New microbial discoveries have illustrated that though as the simple unicellular microbes on earth, bacteria can utilize cell-to-cell communication to make group decisions, synthesize beneficial molecules for themselves and so on . Information about other bacteria and the environment can be acquired by an individual bacterium, and interpreted in a 'meaningful' way which finally results in sharing of knowledge . Possessing the sophisticated linguistic communication abilities, bacteria are able to take on some advanced features of social intelligence, such as cooperative foraging and creating complex niches . Such communication process via chemical signals is termed quorum sensing (QS).
Two main kinds of QS systems in individual-wide and population-wide scales are considered and simulated in the paper . It is clear that via the use of intrinsic QS mechanisms, global behaviors of bacterial species are coordinated for maximizing group benefits as well as individual benefits .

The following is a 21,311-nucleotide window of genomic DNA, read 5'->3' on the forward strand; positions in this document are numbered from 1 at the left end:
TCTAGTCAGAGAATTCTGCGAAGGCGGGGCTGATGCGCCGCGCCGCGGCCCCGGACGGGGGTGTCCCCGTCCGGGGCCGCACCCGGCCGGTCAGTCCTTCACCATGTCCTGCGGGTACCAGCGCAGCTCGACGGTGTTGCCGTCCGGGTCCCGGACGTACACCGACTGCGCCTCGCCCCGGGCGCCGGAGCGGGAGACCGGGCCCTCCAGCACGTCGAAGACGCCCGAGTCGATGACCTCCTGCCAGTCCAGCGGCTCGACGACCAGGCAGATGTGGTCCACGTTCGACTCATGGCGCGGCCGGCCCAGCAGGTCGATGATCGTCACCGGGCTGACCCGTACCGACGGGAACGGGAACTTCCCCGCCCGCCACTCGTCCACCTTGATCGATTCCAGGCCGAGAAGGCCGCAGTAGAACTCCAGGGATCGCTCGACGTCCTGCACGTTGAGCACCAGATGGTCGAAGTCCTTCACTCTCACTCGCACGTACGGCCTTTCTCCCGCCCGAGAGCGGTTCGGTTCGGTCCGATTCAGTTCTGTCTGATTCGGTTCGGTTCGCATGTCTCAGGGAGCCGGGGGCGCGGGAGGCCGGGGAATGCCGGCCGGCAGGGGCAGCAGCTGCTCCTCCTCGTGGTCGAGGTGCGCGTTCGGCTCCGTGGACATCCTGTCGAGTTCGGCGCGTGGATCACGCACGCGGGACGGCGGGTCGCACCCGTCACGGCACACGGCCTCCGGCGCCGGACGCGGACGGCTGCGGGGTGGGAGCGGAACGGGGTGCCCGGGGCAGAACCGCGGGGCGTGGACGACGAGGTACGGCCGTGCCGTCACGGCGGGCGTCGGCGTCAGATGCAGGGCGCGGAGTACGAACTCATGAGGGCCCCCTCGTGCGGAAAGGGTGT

LCM with QS mechanisms
The bacterial movement of chemotaxis is run through in the whole lifecyle. During each movement of run or tumble, each bacterium pursues nutrients or avoid noxious. Bacteria with high energy intake will broadcast their search information to other bacteria with low energy level by QS mechanism. When a mass of bacteria congregate together and the local environment becomes overcrowded, they compete with each other instead of cooperated with others. Some bacteria with strong foraging abilities accumulate sufficient nutrients for reproduction. Others that lack competitive edges are easily eliminated. In the proposed model, these dead bacteria are replaced by copies of bacteria possessing the opportunity of reproduction. The rest of bacteria, which have a little energy and average foraging capacities, will migrate to a new region together through interspecies communication. To reduce computational complexity, the lifecycle model with QS mechanisms is divided into three sub-models, which are presented in detail as follows.